- Teamwork – Describe a time when you got co-workers or colleagues who dislike each other to work together. How did you accomplish this? What was the outcome?
- Time management – Tell me about a time when you failed to meet a deadline. What things did you fail to do? What were the repercussions? What did you learn?
- Decision making – Describe a specific problem you solved for your employer or Manager. How did you approach the problem? What role did others play? What was the outcome?
Going to the interview
Once you have done your research, considered what questions you may be asked, and which questions you are planning to ask, you need to look presentable and familiarise yourself on how to get to the interview. Consideration should be made for traffic, parking etc.
The day of an interview can be nerve wrecking for some, so practicing how to put yourself into the right frame of mind is important.
- Be positive – It is all about attitude. Learn how to psyche yourself up. Make yourself a list of things that you know make you feel positive.
- Be Relaxed – Listen to music, exercise, do yoga, or anything that may help calm you down.
- Be on time – Make sure you leave early and arrive at least 10 minutes before the interview is scheduled to begin.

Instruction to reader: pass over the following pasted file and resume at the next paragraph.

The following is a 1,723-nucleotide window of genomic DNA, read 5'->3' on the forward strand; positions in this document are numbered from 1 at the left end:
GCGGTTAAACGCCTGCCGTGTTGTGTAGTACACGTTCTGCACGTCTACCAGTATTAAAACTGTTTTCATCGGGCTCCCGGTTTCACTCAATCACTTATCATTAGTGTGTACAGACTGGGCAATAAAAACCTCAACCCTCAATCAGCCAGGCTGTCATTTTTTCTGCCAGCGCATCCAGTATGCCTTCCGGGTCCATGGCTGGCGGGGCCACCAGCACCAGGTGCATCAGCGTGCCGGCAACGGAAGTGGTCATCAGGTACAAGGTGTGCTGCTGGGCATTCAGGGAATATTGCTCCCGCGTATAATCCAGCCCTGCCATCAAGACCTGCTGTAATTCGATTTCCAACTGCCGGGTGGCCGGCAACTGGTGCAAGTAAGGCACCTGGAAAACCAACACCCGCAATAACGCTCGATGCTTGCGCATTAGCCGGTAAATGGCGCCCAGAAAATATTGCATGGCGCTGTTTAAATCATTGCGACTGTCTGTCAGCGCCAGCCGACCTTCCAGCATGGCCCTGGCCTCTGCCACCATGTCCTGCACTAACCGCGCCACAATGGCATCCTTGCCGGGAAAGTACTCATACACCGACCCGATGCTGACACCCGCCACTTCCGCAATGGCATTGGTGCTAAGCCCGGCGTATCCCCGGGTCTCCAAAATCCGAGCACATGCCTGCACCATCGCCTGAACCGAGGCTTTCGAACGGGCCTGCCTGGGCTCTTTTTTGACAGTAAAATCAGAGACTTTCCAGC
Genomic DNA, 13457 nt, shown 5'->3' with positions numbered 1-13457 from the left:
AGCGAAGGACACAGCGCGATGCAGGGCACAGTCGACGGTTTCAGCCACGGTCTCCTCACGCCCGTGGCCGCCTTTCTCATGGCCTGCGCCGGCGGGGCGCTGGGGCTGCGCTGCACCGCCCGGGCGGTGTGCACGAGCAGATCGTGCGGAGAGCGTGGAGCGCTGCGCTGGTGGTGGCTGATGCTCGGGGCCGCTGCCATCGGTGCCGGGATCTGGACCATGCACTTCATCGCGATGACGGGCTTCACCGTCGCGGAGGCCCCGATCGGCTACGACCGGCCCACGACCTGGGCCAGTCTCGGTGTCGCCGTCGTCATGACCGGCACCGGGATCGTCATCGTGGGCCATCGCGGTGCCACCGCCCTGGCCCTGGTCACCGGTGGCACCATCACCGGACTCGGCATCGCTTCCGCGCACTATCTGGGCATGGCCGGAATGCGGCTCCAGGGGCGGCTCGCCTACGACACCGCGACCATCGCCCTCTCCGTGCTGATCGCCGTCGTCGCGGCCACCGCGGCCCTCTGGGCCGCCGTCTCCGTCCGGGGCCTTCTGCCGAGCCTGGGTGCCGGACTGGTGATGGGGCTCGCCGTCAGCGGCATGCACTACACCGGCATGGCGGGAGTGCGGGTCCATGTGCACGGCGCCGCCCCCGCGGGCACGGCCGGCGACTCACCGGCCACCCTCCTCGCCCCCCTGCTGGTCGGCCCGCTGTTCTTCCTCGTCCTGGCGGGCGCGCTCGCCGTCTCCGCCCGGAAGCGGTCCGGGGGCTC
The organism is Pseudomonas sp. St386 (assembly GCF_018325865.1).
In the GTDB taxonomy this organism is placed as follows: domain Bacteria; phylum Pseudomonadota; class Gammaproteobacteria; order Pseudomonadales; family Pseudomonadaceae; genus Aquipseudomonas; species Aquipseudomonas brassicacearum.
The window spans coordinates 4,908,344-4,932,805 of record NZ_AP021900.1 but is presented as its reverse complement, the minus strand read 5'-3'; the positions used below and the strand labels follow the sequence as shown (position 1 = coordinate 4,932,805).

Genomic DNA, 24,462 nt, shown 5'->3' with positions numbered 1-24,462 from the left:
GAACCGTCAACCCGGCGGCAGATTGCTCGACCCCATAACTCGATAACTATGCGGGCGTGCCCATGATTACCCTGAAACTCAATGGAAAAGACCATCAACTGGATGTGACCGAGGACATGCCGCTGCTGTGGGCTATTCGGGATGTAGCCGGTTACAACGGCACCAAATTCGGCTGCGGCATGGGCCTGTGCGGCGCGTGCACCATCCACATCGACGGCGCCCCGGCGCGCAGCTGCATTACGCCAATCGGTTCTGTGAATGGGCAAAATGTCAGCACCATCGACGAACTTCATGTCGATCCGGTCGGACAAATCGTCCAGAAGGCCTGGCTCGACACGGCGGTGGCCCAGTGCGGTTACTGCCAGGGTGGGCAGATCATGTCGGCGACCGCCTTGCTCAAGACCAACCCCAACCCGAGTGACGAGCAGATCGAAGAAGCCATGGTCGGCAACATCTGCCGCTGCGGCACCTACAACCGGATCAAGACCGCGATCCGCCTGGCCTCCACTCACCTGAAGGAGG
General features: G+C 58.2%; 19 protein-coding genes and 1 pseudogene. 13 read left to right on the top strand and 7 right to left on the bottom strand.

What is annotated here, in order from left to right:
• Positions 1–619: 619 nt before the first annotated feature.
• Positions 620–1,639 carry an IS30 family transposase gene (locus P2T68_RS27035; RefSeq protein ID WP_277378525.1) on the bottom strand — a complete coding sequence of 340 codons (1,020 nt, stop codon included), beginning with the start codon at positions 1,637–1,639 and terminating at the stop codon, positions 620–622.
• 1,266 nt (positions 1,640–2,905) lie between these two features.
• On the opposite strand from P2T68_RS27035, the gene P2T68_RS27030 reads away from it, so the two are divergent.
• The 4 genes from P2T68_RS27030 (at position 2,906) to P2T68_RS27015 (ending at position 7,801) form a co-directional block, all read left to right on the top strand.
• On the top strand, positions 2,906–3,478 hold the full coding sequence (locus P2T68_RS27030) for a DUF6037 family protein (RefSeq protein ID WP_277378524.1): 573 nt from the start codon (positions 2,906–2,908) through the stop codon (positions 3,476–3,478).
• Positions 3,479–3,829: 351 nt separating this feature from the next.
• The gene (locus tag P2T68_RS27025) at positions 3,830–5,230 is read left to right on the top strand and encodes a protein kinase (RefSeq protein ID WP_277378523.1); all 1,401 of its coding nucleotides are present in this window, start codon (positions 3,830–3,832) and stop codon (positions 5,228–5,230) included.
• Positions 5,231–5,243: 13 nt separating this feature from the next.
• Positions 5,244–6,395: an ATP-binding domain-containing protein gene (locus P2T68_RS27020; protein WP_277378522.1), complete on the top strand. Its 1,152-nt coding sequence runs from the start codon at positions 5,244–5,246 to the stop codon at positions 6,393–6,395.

- Be yourself – Don’t pretend to be someone you’re not.
On the day of the interview there are a number of points to keep in mind.
- If you are presented with an application form, fill it out neatly and honestly, completing all questions.
- Greet the interviewer by his or her last name.
- Give the appearance of confidence as you enter
- SHAKE HANDS FIRMLY!
- Wait to be offered a chair before sitting down. Sit upright, look alert and interested at all times. Be a good listener as well as a good communicator
- Always look the interviewer in the eye while speaking
Closing the the Interview
If you are interested in the position, let the interviewer know. Say something like “I am very interested in the position. I am confident I could do an excellent job”. The interviewer will be impressed with your enthusiasm.
- Don’t be discouraged if no commitment has been made. The interviewer will probably want to communicate with other people in the company or possibly interview more candidates before making a decision
- If you get the impression the interview is not going well don’t let your discouragement show. Once in a while an interviewer will seem to discourage you as a way of testing your reaction
- Always thank the interviewer for his or her time and consideration
- Be prepared, make your preparation fun and enjoyable and get others to help you.
- Do not try to cover up mistakes. Instead, focus on how you learned from them.
- Remember that the interview is a way of determining if the job is right for you. If the interview goes badly or not as you had expected, keep in mind that it’s a learning experience and those who do succeed are the ones who have learned from previous experiences.
- Most importantly be honest and be yourself.